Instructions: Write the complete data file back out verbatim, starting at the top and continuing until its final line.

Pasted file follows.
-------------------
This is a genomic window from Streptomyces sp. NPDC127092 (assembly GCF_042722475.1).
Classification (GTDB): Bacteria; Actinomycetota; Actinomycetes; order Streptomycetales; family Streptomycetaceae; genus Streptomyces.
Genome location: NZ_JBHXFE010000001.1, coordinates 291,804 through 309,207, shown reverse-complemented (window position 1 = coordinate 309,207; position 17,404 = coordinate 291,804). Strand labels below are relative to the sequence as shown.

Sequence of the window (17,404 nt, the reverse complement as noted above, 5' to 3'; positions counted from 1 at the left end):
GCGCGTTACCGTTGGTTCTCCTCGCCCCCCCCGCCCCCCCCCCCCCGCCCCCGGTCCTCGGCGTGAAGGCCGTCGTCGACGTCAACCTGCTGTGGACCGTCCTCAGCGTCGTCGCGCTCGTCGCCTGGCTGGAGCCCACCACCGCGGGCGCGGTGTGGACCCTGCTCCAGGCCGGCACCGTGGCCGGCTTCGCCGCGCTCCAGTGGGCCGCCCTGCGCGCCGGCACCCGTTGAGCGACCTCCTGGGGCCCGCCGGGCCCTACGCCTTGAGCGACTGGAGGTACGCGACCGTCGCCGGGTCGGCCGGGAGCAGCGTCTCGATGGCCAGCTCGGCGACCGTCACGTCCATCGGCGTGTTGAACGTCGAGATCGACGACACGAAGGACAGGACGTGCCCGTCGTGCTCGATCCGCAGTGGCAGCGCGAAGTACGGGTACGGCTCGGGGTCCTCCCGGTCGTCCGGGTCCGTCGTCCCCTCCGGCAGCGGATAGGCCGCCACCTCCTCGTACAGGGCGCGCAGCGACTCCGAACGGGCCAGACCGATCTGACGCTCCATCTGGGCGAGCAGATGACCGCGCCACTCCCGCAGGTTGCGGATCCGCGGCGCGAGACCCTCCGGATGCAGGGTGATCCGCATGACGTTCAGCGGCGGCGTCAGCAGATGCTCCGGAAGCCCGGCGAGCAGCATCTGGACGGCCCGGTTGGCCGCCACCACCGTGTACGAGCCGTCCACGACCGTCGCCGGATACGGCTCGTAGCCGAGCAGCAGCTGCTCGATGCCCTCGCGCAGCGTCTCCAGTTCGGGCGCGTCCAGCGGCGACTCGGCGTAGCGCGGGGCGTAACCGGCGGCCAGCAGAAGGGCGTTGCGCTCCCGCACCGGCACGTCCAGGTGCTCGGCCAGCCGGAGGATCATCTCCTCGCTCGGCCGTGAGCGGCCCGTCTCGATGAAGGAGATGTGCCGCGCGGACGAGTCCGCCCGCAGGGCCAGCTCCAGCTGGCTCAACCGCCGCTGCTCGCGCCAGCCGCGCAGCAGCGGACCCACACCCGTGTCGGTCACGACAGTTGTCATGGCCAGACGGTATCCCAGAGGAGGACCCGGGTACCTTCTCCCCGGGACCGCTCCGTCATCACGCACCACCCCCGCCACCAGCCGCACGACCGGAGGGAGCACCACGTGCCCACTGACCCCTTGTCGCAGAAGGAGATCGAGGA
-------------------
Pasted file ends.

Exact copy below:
This is a genomic window from Streptomyces sp. NPDC127092 (assembly GCF_042722475.1).
Classification (GTDB): Bacteria; Actinomycetota; Actinomycetes; order Streptomycetales; family Streptomycetaceae; genus Streptomyces.
Genome location: NZ_JBHXFE010000001.1, coordinates 291,804 through 309,207, shown reverse-complemented (window position 1 = coordinate 309,207; position 17,404 = coordinate 291,804). Strand labels below are relative to the sequence as shown.

Sequence of the window (17,404 nt, the reverse complement as noted above, 5' to 3'; positions counted from 1 at the left end):
GCGCGTTACCGTTGGTTCTCCTCGCCCCCCCCGCCCCCCCCCCCCCGCCCCCGGTCCTCGGCGTGAAGGCCGTCGTCGACGTCAACCTGCTGTGGACCGTCCTCAGCGTCGTCGCGCTCGTCGCCTGGCTGGAGCCCACCACCGCGGGCGCGGTGTGGACCCTGCTCCAGGCCGGCACCGTGGCCGGCTTCGCCGCGCTCCAGTGGGCCGCCCTGCGCGCCGGCACCCGTTGAGCGACCTCCTGGGGCCCGCCGGGCCCTACGCCTTGAGCGACTGGAGGTACGCGACCGTCGCCGGGTCGGCCGGGAGCAGCGTCTCGATGGCCAGCTCGGCGACCGTCACGTCCATCGGCGTGTTGAACGTCGAGATCGACGACACGAAGGACAGGACGTGCCCGTCGTGCTCGATCCGCAGTGGCAGCGCGAAGTACGGGTACGGCTCGGGGTCCTCCCGGTCGTCCGGGTCCGTCGTCCCCTCCGGCAGCGGATAGGCCGCCACCTCCTCGTACAGGGCGCGCAGCGACTCCGAACGGGCCAGACCGATCTGACGCTCCATCTGGGCGAGCAGATGACCGCGCCACTCCCGCAGGTTGCGGATCCGCGGCGCGAGACCCTCCGGATGCAGGGTGATCCGCATGACGTTCAGCGGCGGCGTCAGCAGATGCTCCGGAAGCCCGGCGAGCAGCATCTGGACGGCCCGGTTGGCCGCCACCACCGTGTACGAGCCGTCCACGACCGTCGCCGGATACGGCTCGTAGCCGAGCAGCAGCTGCTCGATGCCCTCGCGCAGCGTCTCCAGTTCGGGCGCGTCCAGCGGCGACTCGGCGTAGCGCGGGGCGTAACCGGCGGCCAGCAGAAGGGCGTTGCGCTCCCGCACCGGCACGTCCAGGTGCTCGGCCAGCCGGAGGATCATCTCCTCGCTCGGCCGTGAGCGGCCCGTCTCGATGAAGGAGATGTGCCGCGCGGACGAGTCCGCCCGCAGGGCCAGCTCCAGCTGGCTCAACCGCCGCTGCTCGCGCCAGCCGCGCAGCAGCGGACCCACACCCGTGTCGGTCACGACAGTTGTCATGGCCAGACGGTATCCCAGAGGAGGACCCGGGTACCTTCTCCCCGGGACCGCTCCGTCATCACGCACCACCCCCGCCACCAGCCGCACGACCGGAGGGAGCACCACGTGCCCACTGACCCCTTGTCGCAGAAGGAGATCGAGGA